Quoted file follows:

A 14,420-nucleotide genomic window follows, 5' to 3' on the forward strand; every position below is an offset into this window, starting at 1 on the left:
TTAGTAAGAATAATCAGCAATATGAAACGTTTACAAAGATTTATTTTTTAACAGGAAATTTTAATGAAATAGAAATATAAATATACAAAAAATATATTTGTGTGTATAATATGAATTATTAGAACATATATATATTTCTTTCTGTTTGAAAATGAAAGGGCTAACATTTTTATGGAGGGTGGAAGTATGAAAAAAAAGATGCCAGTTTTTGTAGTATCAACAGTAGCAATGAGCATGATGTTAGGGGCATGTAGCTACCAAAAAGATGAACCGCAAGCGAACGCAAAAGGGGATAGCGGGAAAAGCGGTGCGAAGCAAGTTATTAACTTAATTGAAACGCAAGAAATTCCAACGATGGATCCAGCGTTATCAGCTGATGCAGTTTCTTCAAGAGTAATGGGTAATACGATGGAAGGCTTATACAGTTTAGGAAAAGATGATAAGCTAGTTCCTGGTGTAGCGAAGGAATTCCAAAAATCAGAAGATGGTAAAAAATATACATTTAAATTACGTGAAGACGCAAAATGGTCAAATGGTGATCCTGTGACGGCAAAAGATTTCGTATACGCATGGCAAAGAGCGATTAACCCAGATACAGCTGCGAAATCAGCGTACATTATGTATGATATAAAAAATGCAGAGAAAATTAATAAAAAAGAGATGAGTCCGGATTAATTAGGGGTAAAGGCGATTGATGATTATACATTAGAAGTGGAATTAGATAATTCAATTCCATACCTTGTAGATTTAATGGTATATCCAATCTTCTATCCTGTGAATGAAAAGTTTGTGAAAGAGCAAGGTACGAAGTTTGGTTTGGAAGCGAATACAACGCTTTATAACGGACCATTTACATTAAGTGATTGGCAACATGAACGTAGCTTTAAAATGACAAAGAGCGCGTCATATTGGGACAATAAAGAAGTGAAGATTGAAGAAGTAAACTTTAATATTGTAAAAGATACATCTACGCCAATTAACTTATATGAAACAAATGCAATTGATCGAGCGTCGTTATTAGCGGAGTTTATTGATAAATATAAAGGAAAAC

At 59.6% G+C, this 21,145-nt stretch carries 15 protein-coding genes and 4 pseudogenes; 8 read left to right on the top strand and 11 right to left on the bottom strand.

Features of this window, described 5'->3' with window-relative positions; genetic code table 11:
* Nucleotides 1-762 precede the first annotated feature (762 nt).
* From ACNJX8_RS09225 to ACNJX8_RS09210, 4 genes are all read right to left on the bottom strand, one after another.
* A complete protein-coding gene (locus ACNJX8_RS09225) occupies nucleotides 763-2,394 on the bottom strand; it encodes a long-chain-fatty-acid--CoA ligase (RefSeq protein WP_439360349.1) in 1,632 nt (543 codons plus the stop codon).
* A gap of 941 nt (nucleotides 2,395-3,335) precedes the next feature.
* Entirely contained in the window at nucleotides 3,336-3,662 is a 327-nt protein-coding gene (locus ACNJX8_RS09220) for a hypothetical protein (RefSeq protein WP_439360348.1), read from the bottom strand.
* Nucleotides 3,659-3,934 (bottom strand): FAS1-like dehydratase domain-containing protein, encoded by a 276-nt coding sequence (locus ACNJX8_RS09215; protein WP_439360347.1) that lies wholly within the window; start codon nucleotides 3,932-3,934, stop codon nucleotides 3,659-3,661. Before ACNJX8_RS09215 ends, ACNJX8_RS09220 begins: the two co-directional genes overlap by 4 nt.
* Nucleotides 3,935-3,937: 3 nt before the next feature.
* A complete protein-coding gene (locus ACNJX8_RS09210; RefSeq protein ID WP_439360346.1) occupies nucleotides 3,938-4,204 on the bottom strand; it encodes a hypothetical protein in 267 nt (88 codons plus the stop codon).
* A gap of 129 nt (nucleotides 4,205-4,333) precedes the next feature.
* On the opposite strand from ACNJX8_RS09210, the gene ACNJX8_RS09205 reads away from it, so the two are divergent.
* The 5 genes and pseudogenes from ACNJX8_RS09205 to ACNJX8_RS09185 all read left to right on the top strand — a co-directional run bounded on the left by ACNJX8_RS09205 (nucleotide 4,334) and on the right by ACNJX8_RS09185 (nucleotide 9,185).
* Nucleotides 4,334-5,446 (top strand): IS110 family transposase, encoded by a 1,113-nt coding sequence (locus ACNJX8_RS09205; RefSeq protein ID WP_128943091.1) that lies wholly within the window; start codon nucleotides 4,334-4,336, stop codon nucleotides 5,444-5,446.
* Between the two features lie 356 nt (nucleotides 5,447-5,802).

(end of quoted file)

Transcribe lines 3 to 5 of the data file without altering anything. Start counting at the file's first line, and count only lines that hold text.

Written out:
At 59.6% G+C, this 21,145-nt stretch carries 15 protein-coding genes and 4 pseudogenes; 8 read left to right on the top strand and 11 right to left on the bottom strand.

Features of this window, described 5'->3' with window-relative positions; genetic code table 11:
* Nucleotides 1-762 precede the first annotated feature (762 nt).